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Surface water flooding is on the rise. How to stop your home from going under

Posted: 6th December 2018

Scotland’s rugged and hilly landscape wouldn’t, on the face of it, make it vulnerable to flooding, you’d think. But surface water flooding is a growing threat, thanks to increased rainfall, which could put your home at risk.

Also known as pluvial flooding, surface water flooding is caused by excess rainwater that the surrounding ground or drainage system is unable to cope with. It’s a big problem: around half of Scottish councils have residential properties that may be exposed to flooding, while Aberdeen, Highland and Moray have the highest proportion of homes exposed to surface water flooding, according to the Scottish Government. [1]

The threat was graphically illustrated in March 2015, when the Highlands and central Scotland were put on high flood alert after heavy rains and milder temperatures caused water levels to swiftly rise [2].

The risk from surface water flooding is set to grow, with climate change likely to bring heavier and more frequent storms, new developments increasing the need for good drainage and an ageing sewerage system that is increasingly unable to cope. The bill from surface-water flooding could increase by at least 40% by the 2050s, if not much more, if effective measures aren’t taken, according to the Committee on Climate Change [3].


Am I at risk?

You can see whether your area is vulnerable by putting your address into the Scottish Environmental Protection Agency’s (SEPA) flood map. Areas are categorized according to their estimated odds of pluvial flooding:

  • High risk – chance of flooding once in every 10 years.
  • Medium – a one-in-200-year chance of flooding.
  • Low – a one-in-1000-year chance of flooding.

Although the Scottish Environment Agency’s map provides a broad overview of areas deemed at risk it shouldn’t be 100% relied upon to determine whether your property might flood. There are a number of different factors that can affect this including the storm water drainage network and surface water run-off. People whose properties weren’t necessarily in flood-prone areas have suffered when water ran off nearby hills or fields and inundated their homes.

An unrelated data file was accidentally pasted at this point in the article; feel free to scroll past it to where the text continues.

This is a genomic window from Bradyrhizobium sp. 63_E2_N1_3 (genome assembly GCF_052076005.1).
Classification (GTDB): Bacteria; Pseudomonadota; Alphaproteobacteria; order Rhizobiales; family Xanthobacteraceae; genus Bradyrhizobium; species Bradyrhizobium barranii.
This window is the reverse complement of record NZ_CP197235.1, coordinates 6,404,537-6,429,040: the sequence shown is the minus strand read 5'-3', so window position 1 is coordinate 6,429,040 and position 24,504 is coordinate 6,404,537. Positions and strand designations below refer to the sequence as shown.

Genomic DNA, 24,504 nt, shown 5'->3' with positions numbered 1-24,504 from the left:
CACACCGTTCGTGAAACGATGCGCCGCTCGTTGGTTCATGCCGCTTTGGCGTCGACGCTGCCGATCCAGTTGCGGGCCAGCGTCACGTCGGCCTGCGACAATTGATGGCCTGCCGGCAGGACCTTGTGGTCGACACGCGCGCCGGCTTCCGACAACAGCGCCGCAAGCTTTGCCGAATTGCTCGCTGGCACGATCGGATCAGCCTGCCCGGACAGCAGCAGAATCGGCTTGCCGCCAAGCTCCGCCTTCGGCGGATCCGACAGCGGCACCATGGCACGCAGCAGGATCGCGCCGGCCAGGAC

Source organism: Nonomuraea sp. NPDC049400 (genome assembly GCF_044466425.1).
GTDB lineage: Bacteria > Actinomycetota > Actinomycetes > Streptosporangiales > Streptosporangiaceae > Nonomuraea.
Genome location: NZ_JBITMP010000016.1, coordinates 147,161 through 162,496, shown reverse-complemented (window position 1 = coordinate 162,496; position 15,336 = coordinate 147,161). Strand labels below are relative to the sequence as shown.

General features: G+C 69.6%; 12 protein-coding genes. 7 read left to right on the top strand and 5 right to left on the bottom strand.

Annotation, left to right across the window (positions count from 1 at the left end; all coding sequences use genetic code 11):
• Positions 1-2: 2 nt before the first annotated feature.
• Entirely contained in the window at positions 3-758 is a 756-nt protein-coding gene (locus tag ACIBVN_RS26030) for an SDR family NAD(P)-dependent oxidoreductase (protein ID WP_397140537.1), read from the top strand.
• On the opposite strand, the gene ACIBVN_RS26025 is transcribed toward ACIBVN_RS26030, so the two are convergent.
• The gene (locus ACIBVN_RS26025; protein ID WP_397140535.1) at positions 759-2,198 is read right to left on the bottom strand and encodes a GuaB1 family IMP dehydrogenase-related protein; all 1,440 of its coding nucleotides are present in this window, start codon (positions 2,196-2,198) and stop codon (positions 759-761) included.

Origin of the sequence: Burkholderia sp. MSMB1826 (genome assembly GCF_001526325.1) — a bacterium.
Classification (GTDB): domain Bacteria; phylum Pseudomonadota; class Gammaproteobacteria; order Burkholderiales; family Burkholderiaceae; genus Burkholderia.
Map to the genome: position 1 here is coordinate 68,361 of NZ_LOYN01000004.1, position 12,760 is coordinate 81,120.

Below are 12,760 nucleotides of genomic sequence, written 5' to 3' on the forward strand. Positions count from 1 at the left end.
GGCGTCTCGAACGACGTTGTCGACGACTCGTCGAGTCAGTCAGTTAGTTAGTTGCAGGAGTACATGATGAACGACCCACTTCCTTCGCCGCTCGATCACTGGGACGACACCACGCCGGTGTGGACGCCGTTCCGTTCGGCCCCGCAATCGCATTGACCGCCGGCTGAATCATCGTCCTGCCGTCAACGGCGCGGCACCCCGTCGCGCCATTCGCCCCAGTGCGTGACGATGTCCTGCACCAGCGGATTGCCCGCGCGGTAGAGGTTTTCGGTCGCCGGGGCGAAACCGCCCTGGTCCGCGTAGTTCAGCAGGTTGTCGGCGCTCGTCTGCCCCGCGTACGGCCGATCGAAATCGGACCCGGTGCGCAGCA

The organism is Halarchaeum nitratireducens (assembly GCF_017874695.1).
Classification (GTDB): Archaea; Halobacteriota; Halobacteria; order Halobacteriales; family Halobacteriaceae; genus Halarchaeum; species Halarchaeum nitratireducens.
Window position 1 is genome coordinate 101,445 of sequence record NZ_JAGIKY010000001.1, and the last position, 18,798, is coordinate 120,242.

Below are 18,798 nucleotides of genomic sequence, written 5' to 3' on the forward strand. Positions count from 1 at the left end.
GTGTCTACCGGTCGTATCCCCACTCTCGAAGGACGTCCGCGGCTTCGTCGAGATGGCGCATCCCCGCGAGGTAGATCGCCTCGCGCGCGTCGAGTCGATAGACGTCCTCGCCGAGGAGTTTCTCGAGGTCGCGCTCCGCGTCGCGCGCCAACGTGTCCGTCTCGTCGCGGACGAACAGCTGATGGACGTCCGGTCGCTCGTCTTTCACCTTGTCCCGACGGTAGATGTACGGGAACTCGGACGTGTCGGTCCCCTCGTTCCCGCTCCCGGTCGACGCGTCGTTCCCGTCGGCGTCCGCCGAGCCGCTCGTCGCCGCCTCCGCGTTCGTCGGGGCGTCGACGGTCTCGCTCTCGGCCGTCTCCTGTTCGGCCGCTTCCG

Whose responsibility is it?

It can be difficult to understand who is in charge of the problem as there is no law that governs who or how surface water is managed. Instead, responsibility is divided between water companies, local government authorities and national quangos, like Transport Scotland. So, it will depend on the source of the problem as to who is responsible: contact your water company if a water main or sewerage pipe has burst, or your local council if a blocked drain is the issue.


What rights do I have?

The law recognises that surface water will drain away, so if your home is situated at the bottom of a hill then your neighbour above you has no obligation to prevent rainwater from naturally running down onto your land.

But, if you think your property has been made more vulnerable to surface flooding because of something your neighbour has done, such as not properly maintaining a drainage ditch on his / her land or by carrying out building work without installing adequate drainage, then you might be able to pursue a legal claim.

But legal action should only be a last resort: it’s expensive and there’s no guarantee of success. First, raise the problem with your neighbour. Many local councils have flood risk management teams that can offer advice and liaise between neighbours. If you can’t reach an agreement then speak to your solicitor.


Can I protect my property?

Yes, you have the right to defend yourself against surface water flooding. The National Flood Forum charity produces the Blue Pages, a directory of flood-defence products and services.

But, you mustn’t do anything that would increase the risk of a neighbours’ property flooding, such as diverting – or increasing – the natural runoff of rainwater from your land onto theirs. Also, you might need planning permission for installing some flood defences, so you should speak to your council.


Will it affect my insurance?

If your property has flooded in the past or is at high risk of flooding then it is likely to cost more to insure and you might have less choice. Flood Re, a government scheme created to ensure affordable home insurance for those living in flood-prone areas, should enable you to be able to shop around for a deal that is right for you. You won’t deal directly with Flood Re; your broker or insurer will do that for you.

Flood Re doesn’t offer cover for homes built after 2009, however. But that doesn’t necessarily mean you won’t be able to get flood insurance for your home as a number of specialist home insurers are willing to insure properties outside of Flood Re.

No one wants to experience the misery of a flooded home, so if you’re thinking of buying a house, it’s worth checking the flood map to see if it’s at risk. If it is, then you should take steps to protect it and make sure you are properly insured against surface-water flooding.


For more information on how to protect yourself and your property from the risk of surface water flooding, please contact Laura Dewar, Branch Director at Jelf, Edinburgh.

  1. Laura.dewar@jelf.com
  2. 0131 255 0306

Or simply visit www.jelf.com

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